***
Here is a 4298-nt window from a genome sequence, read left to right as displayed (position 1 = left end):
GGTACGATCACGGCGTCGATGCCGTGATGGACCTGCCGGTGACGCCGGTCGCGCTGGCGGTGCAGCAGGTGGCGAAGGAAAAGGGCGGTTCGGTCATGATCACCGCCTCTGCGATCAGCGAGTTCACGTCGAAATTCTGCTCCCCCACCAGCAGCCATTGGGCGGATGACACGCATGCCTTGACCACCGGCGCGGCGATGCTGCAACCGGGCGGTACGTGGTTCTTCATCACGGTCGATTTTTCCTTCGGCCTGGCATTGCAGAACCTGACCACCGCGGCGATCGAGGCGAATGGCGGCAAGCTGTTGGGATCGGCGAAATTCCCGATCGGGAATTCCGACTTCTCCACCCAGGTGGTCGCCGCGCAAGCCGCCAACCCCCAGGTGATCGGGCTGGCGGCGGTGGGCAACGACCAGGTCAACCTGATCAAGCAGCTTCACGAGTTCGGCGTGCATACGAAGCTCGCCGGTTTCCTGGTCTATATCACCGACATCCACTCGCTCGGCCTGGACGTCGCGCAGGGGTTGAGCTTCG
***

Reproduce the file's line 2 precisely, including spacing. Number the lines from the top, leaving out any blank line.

GGTACGATCACGGCGTCGATGCCGTGATGGACCTGCCGGTGACGCCGGTCGCGCTGGCGGTGCAGCAGGTGGCGAAGGAAAAGGGCGGTTCGGTCATGATCACCGCCTCTGCGATCAGCGAGTTCACGTCGAAATTCTGCTCCCCCACCAGCAGCCATTGGGCGGATGACACGCATGCCTTGACCACCGGCGCGGCGATGCTGCAACCGGGCGGTACGTGGTTCTTCATCACGGTCGATTTTTCCTTCGGCCTGGCATTGCAGAACCTGACCACCGCGGCGATCGAGGCGAATGGCGGCAAGCTGTTGGGATCGGCGAAATTCCCGATCGGGAATTCCGACTTCTCCACCCAGGTGGTCGCCGCGCAAGCCGCCAACCCCCAGGTGATCGGGCTGGCGGCGGTGGGCAACGACCAGGTCAACCTGATCAAGCAGCTTCACGAGTTCGGCGTGCATACGAAGCTCGCCGGTTTCCTGGTCTATATCACCGACATCCACTCGCTCGGCCTGGACGTCGCGCAGGGGTTGAGCTTCG